Java and XML

URL stands for Uniform Resource Locator. However, the original name was Universal Resource Identifiers. That is about having an universal information space and identifying resources on this information space using URL. An information space is not confined to one type of computer, one type of application or one geography. The WWW is handling the data side of this information space. The applications to take advantage of this universal information space are left to the software industry. This is where Java becomes the most obvious choice for an implementation vehicle. Java was designed to be a network-savvy universal computing platform. Thus Java aids the adoption of Extensible Markup Language (XML) by providing implementation can run anywhere.

Extensible Markup Language (XML) is a new specification that enables Web page designers to create their own, customized tags to provide functionality that is not available in the current markup language HTML. Both Java and XML represent implementations of user-defined versus technological-defined goals. That is, both put accomplishing a user-defined task above operating efficiently on computing hardware. Java's interpreted code provides the user benefit of write once, run anywhere. XML's human-readable text as data prescription provides the user benefit of application independence. Both have sacrificed computing efficiency for user-defined goals. That is why many proclaim the convergence of these technologies as nothing short of a technological revolution.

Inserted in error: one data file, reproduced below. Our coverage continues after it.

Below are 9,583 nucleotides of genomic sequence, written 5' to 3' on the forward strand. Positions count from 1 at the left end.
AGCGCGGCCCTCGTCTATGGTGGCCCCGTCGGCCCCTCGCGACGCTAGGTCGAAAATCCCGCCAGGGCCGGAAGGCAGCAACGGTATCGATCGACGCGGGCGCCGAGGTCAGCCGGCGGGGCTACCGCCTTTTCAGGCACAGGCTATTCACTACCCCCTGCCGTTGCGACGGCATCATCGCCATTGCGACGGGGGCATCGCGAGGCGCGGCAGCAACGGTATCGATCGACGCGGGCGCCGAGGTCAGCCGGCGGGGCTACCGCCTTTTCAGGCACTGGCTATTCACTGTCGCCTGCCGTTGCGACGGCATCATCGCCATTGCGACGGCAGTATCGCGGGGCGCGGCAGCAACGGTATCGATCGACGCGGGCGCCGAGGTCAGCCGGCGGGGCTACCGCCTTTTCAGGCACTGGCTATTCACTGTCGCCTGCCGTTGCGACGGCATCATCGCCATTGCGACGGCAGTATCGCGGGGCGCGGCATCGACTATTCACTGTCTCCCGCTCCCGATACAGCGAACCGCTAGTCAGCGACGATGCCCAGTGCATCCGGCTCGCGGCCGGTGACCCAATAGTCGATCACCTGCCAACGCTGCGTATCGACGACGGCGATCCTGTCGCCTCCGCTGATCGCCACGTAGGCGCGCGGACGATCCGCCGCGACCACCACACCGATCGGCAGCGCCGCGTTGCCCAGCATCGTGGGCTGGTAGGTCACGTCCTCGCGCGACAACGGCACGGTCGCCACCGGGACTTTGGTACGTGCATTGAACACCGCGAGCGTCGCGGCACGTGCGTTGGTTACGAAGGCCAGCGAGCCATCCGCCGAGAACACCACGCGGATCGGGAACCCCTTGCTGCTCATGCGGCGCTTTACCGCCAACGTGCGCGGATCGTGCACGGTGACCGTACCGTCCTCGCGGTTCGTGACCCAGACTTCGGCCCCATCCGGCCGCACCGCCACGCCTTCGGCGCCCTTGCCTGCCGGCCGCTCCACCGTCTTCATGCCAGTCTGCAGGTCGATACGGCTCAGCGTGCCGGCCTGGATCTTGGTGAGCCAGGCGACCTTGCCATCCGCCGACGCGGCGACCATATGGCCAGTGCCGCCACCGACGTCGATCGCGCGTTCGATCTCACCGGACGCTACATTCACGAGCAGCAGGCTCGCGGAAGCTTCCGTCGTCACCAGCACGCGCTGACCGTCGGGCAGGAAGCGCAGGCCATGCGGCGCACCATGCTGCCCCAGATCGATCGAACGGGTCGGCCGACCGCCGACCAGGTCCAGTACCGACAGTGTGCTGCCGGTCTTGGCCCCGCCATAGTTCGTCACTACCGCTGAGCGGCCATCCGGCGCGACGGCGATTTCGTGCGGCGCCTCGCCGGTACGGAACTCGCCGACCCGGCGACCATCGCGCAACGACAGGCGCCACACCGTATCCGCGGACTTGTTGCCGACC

There are a number of works going on at the moment to achieve the goal of having robust Java and XML middleware running on all major platforms and operating systems. There are many application servers (For example, IBM's WebSphere) based on Java and XML. There are many tools, which incorporate Java and XML, for developing, presenting and deploying e-business applications. IBM has come out with Java and XML-based application accelerators, including WebSphere Commerce Suite for business-to-consumer applications, WebSphere Domino for collaboration, MQSeries Workflow for building business processes and WebSphere BtoB Integrator for providing business-to-business applications based on trading-partner agreements. Because it is based on Java and XML standards, the WebSphere Application Server as the foundation of the WebSphere software platform for e-business is able to run across all major hardware and software platforms.

It is expected that there will be continued integration of middleware products based on Java and XML technologies. As Java has established itself as the de facto standard for server-side computing. So, as XML becomes the de facto standard for storing corporate data, that data will be manipulated, stored, shared and transformed by Java enterprise programs. Java has several features that make it well suited for use in Web applications. Java provides portable code and XML provides portable data. Thus their combination is bound to flourish and blossom in the days to come.

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